Secondly, faith should be more open. Faith’s purpose is to serve mankind. Openness in engaging people regardless of their identities, and in dialogue with them is what faith must learn to do when urging for a seat in public life. We may not be able to convince others, we will be rejected in some cases. However, no matter what, we must explain our values and clarify our positions in an open and rational manner. Secularists have a point when they warn us: no monopolisation. 

This is an age of diversity. In Diana Eck’s words, “encountering that diversity is pluralism” (Harvard University, no date). Her four-point definition of pluralism offers good advice. Pluralism is: “1) not diversity alone, but the energetic engagement with diversity, 2) not just tolerance, but the active seeking of understanding across lines of difference, 3) not relativism, but the encounter of commitments, and 4) based on dialogue” (Harvard University, no date).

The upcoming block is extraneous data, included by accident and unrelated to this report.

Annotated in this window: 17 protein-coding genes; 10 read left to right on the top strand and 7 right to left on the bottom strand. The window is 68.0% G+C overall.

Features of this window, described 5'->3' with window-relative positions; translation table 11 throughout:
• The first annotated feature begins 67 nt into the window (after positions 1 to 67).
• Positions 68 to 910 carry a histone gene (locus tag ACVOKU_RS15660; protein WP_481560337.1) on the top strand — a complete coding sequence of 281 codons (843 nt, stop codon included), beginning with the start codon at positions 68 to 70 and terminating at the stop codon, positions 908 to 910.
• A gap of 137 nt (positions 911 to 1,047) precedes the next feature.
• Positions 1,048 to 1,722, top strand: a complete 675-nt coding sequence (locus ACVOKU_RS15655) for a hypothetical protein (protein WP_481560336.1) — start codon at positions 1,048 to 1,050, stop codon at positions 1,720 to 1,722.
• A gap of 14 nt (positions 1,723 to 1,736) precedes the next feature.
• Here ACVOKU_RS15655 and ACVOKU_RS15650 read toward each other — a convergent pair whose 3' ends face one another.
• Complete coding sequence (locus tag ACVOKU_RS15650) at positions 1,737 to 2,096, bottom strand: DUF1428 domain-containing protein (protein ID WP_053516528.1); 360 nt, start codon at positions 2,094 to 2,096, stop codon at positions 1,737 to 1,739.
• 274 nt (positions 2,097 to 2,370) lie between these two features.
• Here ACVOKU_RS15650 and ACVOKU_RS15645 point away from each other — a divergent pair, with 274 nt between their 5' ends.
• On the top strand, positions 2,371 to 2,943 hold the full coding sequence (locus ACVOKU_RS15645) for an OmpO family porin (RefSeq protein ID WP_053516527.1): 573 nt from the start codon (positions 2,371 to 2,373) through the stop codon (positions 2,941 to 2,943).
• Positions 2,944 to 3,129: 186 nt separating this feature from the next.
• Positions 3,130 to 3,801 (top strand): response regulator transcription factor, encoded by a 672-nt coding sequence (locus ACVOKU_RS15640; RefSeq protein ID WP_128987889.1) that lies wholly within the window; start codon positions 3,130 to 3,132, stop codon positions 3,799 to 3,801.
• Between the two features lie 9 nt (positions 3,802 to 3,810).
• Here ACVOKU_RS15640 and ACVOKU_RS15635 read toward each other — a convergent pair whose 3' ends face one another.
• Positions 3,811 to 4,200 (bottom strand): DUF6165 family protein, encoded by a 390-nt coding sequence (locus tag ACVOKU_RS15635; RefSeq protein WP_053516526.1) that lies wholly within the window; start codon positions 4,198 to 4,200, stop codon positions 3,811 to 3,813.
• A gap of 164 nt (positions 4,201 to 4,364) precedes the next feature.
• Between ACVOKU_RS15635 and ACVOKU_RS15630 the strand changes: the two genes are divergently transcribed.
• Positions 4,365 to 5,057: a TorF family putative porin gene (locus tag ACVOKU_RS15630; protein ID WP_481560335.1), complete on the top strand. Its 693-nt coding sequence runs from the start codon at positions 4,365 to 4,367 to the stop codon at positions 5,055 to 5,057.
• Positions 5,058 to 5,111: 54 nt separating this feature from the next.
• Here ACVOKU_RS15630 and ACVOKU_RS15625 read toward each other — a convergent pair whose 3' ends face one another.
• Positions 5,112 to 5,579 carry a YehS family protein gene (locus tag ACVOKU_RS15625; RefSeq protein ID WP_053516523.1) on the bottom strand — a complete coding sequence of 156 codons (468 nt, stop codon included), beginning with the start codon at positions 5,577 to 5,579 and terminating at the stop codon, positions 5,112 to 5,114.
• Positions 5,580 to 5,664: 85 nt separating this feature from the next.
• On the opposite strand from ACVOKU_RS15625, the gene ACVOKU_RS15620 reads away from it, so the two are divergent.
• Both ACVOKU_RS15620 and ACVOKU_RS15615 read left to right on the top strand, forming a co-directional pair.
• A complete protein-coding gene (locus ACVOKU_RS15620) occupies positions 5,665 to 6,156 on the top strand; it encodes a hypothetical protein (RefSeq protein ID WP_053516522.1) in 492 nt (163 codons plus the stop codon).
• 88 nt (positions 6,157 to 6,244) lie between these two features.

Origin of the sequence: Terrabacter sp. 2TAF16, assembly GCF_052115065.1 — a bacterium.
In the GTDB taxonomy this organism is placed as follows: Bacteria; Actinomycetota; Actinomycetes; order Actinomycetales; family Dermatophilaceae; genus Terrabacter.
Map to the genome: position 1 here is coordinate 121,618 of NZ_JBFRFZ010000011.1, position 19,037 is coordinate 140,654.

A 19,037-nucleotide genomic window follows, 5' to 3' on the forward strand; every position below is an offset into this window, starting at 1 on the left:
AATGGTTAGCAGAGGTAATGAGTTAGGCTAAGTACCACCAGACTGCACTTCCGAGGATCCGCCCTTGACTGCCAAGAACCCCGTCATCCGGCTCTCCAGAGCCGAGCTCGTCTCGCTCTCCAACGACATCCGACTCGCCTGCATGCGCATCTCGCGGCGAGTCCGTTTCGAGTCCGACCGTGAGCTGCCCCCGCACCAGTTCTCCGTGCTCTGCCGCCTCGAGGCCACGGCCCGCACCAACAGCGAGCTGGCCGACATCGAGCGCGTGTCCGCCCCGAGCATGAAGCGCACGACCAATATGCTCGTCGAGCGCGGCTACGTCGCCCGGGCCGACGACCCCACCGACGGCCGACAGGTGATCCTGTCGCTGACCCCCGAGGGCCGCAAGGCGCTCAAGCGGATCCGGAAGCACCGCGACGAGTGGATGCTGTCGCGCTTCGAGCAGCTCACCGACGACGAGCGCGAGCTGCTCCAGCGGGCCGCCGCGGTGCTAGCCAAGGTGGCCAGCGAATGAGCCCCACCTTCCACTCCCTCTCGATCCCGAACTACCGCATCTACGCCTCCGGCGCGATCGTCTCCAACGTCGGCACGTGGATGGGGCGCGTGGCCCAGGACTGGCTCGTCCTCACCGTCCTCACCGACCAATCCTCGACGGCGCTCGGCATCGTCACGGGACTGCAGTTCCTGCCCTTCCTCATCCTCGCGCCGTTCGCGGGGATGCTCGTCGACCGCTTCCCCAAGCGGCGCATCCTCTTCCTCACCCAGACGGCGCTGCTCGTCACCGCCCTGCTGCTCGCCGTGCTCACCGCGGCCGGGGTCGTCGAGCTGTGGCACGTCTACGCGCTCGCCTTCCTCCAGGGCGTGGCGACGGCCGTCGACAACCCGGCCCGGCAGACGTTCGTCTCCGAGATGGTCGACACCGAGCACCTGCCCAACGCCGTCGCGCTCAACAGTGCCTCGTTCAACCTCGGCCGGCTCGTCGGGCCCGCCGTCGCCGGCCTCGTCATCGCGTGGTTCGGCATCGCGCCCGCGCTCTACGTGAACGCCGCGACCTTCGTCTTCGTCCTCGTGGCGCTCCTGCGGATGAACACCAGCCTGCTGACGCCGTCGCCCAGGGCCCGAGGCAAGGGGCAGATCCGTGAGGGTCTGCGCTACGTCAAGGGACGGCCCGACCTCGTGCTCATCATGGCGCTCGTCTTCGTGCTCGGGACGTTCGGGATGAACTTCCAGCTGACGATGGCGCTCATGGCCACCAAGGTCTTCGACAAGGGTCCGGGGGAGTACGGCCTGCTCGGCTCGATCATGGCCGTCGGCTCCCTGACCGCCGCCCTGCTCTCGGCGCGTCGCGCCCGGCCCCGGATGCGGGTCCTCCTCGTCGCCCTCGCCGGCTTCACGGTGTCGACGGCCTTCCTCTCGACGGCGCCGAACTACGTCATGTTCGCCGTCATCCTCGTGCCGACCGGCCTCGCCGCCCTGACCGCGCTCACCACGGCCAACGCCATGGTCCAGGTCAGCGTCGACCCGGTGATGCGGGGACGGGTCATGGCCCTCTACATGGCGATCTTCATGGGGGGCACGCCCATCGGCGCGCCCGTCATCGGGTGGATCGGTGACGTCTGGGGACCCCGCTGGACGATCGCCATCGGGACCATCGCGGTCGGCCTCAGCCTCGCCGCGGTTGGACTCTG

Faith thrives in an open country; it helps create that open space by being a model of public space itself. In the context of the river analogy, conditions of the bed are reflected in the water it is holding.  


For the wellbeing of all, I fervently support Warsi’s championing for faith to occupy a place in public life. The success of this depends upon strong approval across society. Facing a decline in the religious population, public confidence, as well as the onset of secularism, faith is fighting an uphill battle. People of faith must work diligently, internally and externally and act sincerely and reasonably to gain the support they need. 

Buddhism is nontheistic, Buddha guides us but we work out merits ourselves to reach the enlightenment as he did. I do not believe that a public seat will be bestowed by God or higher power, it has to be hard-earned by us. In Warsi’s speech, her repeated emphasis on the significant and glorious aspects of faith in society gives me a sense of this being “feel-good” and complacent. Her absolutist attitude against surveys and studies, and against secularism gives me the impression of stubbornness. If we work inflexibly, and if we are blind to realities, then we are bound to lose the battle.